RabbitView has had the opportunity to create numerous “Day in the Life” style videos. The subject matter of these productions has ranged from athletes, to entertainers, small business owners and even the victim of a car accident. Invariably these documentary style videos have generated the most positive feedback for us. The reason is simple; these documentary style productions enable the subject matter’s authenticity to be highlighted. Subjects are not reciting lines or regurgitating a prepared script – they are in their everyday environment being genuine and our anecdotal evidence suggests that viewers connect with subjects that are real and sincere regardless of the subject matter.
As video producers we are constantly viewing content on-line, seeing how different individuals, companies and organizations are using video to highlight what they do. It is important to keep on top of not only the sorts of subjects and topics that are being filmed, but also the different styles and techniques video producers are employing to tell these stories. It is becoming very apparent that the ‘day in the life’ documentary style of story-telling is becoming more predominant for all types of businesses to highlight what they do. The Ultimate Fighting Championship has a series where they follow fighters before their fights – instead of seeing canned interviews and staged press gatherings, viewers can see intimate moments of the fighters with the family and friends, the down times between training sessions, as well as their actual training. Viewers are able to connect with the fighters, see them as likeable husbands, fathers, sons and friends, and in turn are more likely to root for them, look for their upcoming fights, follow them on soical media, and perhaps buy their next pay per view event.
These sorts of videos are not limited to high profile athletes or celebrities. Recently I had the chance to view mini documentaries from Travelocity – the travel company filmed a series of shorts where they gave free vacations away to “deserving” families. These were not your standard travel advertisements with smooth talking models walking the beautiful beaches in slo-motion of sunny beaches accompanied with slick visuals of various global destinations. Rather they told the backstory of people with varying backgrounds who have not had the chance to travel in the past. The anticipation builds as the “deserving” families discuss the reasons they have not been able to travel and then are ultimately rewarded with a free vacation – their reactions are emotional and real. Their tears of joy are then followed by a montage of intimate images showcasing the family having the time of their lives, talking about how wonderful travel is and important travel can be to attain a well balanced life.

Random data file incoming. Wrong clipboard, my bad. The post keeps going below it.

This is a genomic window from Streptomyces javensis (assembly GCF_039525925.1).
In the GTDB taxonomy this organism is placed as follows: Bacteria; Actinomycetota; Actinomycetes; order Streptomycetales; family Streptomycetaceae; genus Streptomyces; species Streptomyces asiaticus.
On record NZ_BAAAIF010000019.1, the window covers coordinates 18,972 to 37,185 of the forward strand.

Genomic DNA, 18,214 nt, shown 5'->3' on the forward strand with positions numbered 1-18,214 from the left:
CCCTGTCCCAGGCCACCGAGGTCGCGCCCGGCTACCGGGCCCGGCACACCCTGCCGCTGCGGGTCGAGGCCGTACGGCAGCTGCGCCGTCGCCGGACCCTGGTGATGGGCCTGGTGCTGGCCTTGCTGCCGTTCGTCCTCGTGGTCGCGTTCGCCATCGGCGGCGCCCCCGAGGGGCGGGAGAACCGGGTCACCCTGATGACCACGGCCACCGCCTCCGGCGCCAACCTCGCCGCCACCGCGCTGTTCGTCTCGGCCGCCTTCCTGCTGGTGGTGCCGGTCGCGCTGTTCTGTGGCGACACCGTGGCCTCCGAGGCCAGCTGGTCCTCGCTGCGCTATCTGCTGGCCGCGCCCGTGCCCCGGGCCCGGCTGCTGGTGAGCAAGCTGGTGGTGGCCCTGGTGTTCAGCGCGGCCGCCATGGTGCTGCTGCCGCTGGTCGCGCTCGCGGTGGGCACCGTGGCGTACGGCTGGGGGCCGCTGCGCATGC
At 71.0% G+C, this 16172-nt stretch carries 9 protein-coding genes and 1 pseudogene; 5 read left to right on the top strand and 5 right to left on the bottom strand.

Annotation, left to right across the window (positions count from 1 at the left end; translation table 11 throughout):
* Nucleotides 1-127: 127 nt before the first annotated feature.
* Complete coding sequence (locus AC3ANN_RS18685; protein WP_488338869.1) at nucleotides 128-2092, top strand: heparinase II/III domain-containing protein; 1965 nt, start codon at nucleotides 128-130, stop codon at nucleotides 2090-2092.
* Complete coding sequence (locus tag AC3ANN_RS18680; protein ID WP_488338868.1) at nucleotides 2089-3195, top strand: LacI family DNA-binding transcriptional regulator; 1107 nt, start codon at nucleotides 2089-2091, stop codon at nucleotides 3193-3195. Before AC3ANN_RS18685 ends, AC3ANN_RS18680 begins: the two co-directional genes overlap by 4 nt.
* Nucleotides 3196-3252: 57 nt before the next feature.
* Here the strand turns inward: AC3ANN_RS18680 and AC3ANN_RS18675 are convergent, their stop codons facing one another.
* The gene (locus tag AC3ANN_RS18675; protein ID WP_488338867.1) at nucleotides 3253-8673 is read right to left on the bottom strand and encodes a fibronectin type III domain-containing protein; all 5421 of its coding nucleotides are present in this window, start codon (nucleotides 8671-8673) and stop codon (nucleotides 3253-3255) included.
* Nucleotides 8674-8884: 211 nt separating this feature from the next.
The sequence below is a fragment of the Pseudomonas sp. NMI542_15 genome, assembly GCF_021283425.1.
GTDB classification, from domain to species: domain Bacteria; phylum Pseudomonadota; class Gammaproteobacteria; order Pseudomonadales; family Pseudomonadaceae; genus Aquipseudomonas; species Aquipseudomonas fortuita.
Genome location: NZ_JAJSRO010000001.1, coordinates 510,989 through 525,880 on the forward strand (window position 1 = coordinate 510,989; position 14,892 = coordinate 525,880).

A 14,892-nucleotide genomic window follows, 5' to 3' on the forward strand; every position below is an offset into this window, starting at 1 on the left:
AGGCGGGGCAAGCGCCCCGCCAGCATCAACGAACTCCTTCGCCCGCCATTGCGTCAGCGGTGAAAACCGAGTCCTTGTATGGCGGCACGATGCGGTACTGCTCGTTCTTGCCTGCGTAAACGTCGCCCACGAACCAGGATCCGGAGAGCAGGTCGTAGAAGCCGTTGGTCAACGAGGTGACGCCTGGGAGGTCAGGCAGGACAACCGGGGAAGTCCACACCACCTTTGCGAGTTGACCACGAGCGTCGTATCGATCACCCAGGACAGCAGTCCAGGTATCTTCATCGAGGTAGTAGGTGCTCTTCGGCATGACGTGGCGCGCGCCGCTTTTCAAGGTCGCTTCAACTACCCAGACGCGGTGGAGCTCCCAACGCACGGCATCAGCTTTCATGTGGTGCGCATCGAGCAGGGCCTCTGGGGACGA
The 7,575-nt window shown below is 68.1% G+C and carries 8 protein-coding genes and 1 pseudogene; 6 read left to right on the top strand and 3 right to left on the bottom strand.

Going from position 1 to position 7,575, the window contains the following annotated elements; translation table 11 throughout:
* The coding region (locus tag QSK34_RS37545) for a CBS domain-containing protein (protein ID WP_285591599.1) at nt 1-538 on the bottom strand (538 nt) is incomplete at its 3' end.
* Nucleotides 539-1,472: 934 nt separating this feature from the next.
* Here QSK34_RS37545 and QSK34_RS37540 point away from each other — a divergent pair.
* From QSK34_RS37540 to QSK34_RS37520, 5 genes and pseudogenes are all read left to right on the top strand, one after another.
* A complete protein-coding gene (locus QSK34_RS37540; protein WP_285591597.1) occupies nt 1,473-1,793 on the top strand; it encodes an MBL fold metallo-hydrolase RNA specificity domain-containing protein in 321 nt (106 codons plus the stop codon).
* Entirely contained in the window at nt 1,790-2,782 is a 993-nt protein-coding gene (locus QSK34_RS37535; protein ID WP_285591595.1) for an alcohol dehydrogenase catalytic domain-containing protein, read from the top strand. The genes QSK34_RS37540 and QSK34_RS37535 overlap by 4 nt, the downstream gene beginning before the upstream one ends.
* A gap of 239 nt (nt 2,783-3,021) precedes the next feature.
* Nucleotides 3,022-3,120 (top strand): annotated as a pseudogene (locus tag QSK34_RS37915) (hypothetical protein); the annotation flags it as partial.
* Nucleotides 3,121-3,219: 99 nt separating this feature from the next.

We generally click away from advertising as quickly as possible when watching TV or surfing the web. Although ads are generally no more than 30 seconds and are essentially paying for the content we watch, we generally have no patience for them (with the exception being Super Bowl ads). The “day in the life” documentary style pieces buck that trend by being more subtle. It is compelling to watch an unsuspecting family receive a free trip, be very appreciative, and then see footage of them actually going on that trip. Obviously we are conscious on some level that the company responsible for the trip is trying to build good will and ingratiate us to them. However, we are not as apt to be cynical and turn away because the content is real and absorbing. In turn, because we are genuinely engaged, the advertiser might have succeeded in their goal of building allegiance. Viewers will likely become more mindful of the use of documented stories by advertisers – as they grow in popularity – so they are less prone to being manipulated by advertisers’ agendas. Regardless, the importance of and power of telling a genuine story to highlight a person, service, event, business, etc., cannot be negated. Viewers can assess for themselves if the subject matter is indeed genuine and inevitably the more “real” it feels, the more likely the video will be viewed positively and yield favorable results for the producers.